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Researcher X is well known in area Y for the past five years. He finished his PhD about 4 years ago and now has over 1600 citations. In area Y, he has been the first author of all published survey and tutorial articles. Now someone (researcher A) writes a survey on area Y, narrowed down to a particular aspect in the same journals where Researcher X publishes. He submits his paper and got a rejection. Thus, A thinks the paper would highly benefit from researcher X's experience. The problem is there are strong indications that Researcher X is a reviewer of A's paper. Since A would like to resubmit to this journal, how could he write a convincing letter to Researcher X inviting him for co-authorship. For instance, does this look fine enough?

Dear Researcher X,

I am writing you with respect to my manuscript titled: 'My Title'. I will like to add more value to this paper to meet reputable journal G's standard. It is pertinent that I mention that the paper has been previously rejected from this journal with an opportunity for resubmission. I am thus requesting your assistance and co-authorship to improve on the quality of this manuscript.

I anticipate your response

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    Adding a Coauthor without him having significant contribution to the paper is highly unethical, especially if you do it just to get the paper through. So does he actually have something to offer to improve the mansucript? (And never tell them you want their coauthorship to have better chance of publishing...) – DSVA May 4 '18 at 15:46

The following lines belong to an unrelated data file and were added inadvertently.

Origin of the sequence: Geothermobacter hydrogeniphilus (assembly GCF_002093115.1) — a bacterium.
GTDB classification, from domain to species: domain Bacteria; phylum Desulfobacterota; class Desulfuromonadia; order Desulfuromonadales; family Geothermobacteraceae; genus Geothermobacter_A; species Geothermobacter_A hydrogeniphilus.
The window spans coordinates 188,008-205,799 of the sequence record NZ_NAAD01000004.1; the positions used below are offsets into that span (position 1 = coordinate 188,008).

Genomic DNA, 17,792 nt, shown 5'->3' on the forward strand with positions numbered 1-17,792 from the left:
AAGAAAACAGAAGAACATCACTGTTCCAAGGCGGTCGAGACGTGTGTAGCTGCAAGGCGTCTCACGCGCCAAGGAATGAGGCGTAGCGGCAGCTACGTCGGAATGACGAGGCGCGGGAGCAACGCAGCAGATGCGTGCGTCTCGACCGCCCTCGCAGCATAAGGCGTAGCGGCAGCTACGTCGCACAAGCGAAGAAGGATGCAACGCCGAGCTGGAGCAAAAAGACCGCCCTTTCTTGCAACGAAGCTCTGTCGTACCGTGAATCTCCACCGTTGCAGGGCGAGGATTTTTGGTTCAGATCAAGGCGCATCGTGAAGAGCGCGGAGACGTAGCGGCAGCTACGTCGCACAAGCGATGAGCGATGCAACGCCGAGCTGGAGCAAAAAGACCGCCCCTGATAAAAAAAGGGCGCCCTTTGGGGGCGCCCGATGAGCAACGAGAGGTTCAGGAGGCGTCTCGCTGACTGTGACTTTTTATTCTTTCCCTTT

• @DSVA You basically said what I posted as an answer, but more clearly! Feel free to create your own answer and harvest the upvotes. – Oleg Lobachev May 4 '18 at 15:49
  • Definitely, you wouldn't add an author because of a chance of publication. He has to significantly add value to the strength and message of the paper. You invite him as a co-author because his experience and insight into what the paper of such kind should really look like. Then one can benefit from his experience and technical knowledge in that area during the course of one's study – Abdulhameed May 4 '18 at 22:33
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Two points.

  1. It's actually irrelevant, if X was the reviewer of the paper or not. If you want to ask them, do it. It does not matter, if X knows the paper already or not, but assume they don't.
  2. I would appeal more to the professional interests of X in the mail. Like, "this paper focuses on the weight distribution of spherical cows in vacuum. My coauthors and I think the paper might benefit from your expertise on spherical horses in low gravity".

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